New Plans for Green Futures may bring Green Collar Jobs

29 September 2008

New Plans for Green Futures may bring Green Collar Jobs

Photo: http://www.flickr.com/photos/hddod/

The government and major opposition parties seem to be awakening – rather late – to the environmental crisis we face, and several good proposals for a cleaner, greener future for the UK have been unveiled recently.
New Challenges, New Opportunities is a government plan to create 260,000 new jobs in a low-carbon economy over the next few years.  The framework emphasises manufacturing’s key role in a mixed and balanced economy, and has the objective of making Britain a world leader in both renewables and nuclear power.  A new body, Manufacturing Insight, will be given the job of promoting this sector.  John Hutton, the minister for business, said: “Manufacturing is central to the success of the UK economy and it is vital the sector has the right foundations to endure the current economic slowdown and emerge stronger and fitter than ever.”  This plan will be backed by £150 million of medium-term support for UK manufacturing.

The Liberal Democrats have also released an “Apollo Project for UK Energy Independence” – an ambitious plan for Britain to become energy independent within the EU by 2050.  This includes a “credible strategy to meet the UK’s 2020 renewables targets” and the sourcing of all our energy from within the EU by 2030 to avoid reliance on unstable regimes. The report says: “Using all the technologies available and in development will be vital, such as viable carbon capture and storage, combined heat and power, and the whole raft of renewable energy sources, from wind to wave, biomass to solar. Britain should lead the world in renewable technologies, creating jobs and revitalising industrial capacity as has happened in Germany.  Even under current Government plans, an estimated 160,000 jobs would be created.  A vibrant green economy would provide a robust industrial and technological base for future employment. “  Energy efficiency and fuel poverty would be part of this strategy, including all new homes to be built to the GreenHouse standard – requiring no fossil fuels for space heating – by no later than 2011.

The Conservatives have unveiled their Blue/Green Charter: In a speech to environmental leaders, shadow PM David Cameron, pledged to: Encourage business, industry and innovators to develop green products and services such as hydrogen fuel cell and battery powered cars; Use green taxes to change behaviour, not just raise revenue - and use these tax increases to fund tax cuts for families; Increase our energy security by moving away from imported oil and gas and increasing domestic renewable energy; Improve energy efficiency by ensuring smart meters are installed in every home; Tackle the problems of road congestion and poor train services, which will help both the environment and the economy. He also criticised the Government's approach to Heathrow airport, stating that the priority should be making it better, not bigger.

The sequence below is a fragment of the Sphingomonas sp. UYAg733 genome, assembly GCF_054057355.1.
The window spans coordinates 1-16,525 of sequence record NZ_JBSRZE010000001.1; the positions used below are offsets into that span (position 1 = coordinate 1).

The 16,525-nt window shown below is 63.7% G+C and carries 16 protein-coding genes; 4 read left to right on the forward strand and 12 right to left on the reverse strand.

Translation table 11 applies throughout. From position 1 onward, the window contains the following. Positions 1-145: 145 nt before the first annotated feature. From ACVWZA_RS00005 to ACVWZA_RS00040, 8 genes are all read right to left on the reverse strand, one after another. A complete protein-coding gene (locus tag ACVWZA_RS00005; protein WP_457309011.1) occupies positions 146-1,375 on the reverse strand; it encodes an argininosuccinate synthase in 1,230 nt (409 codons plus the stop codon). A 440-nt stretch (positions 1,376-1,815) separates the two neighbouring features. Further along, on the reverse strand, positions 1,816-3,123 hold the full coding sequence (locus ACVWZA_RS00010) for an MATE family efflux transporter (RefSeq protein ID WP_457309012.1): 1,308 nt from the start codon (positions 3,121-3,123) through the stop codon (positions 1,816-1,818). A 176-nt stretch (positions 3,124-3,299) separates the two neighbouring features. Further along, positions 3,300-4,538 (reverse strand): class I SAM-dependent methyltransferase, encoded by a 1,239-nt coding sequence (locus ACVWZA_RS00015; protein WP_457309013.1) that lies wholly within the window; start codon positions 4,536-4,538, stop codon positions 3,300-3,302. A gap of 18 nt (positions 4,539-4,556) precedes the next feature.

Making a wind turbine in Scotland Photo credit: http://www.flickr.com/photos/ccgd/

Thinktank the New Economics Foundation (NEF) have also unveiled their “Green New Deal” paper. It says, presciently in the light of recent banking crashed: “The global economy is facing a ‘triple crunch’. It is a combination of a credit-fuelled financial crisis, accelerating climate change and soaring energy prices underpinned by an encroaching peak in oil production. These three converging events threaten to develop into a perfect storm, the like of which has not been seen since the Great Depression. To help prevent this from happening we are proposing a Green New Deal.”  This proposal includes re-regulating the financial sphere, both domestically and globally, and a vast “carbon army” of workers to build a vast environmental reconstruction programme of transformation of both our energy structures and our domestic legacy of poorly insulated and energy-inefficient buildings.  The authors of the paper highlight the way that the progressive environment movement has tended to ignore the role of the finance sector and economic policy in shaping the way Britain has developed.

These plans, which have many overlapping elements, seem to indicate a convergence of thought between the main political forces in the UK. The environmental “Perfect Storm” is unlikely to respect any particular political belief system.  Britain has great potential, in resources, in human ingenuity, and creativity, if it can only harness it to defuse the oncoming crisis and build a better future for UK citizens.

Links:

New Challenges, New Opportunities
Apollo Project for UK Energy Independence
Blue/Green Charter
Green New Deal

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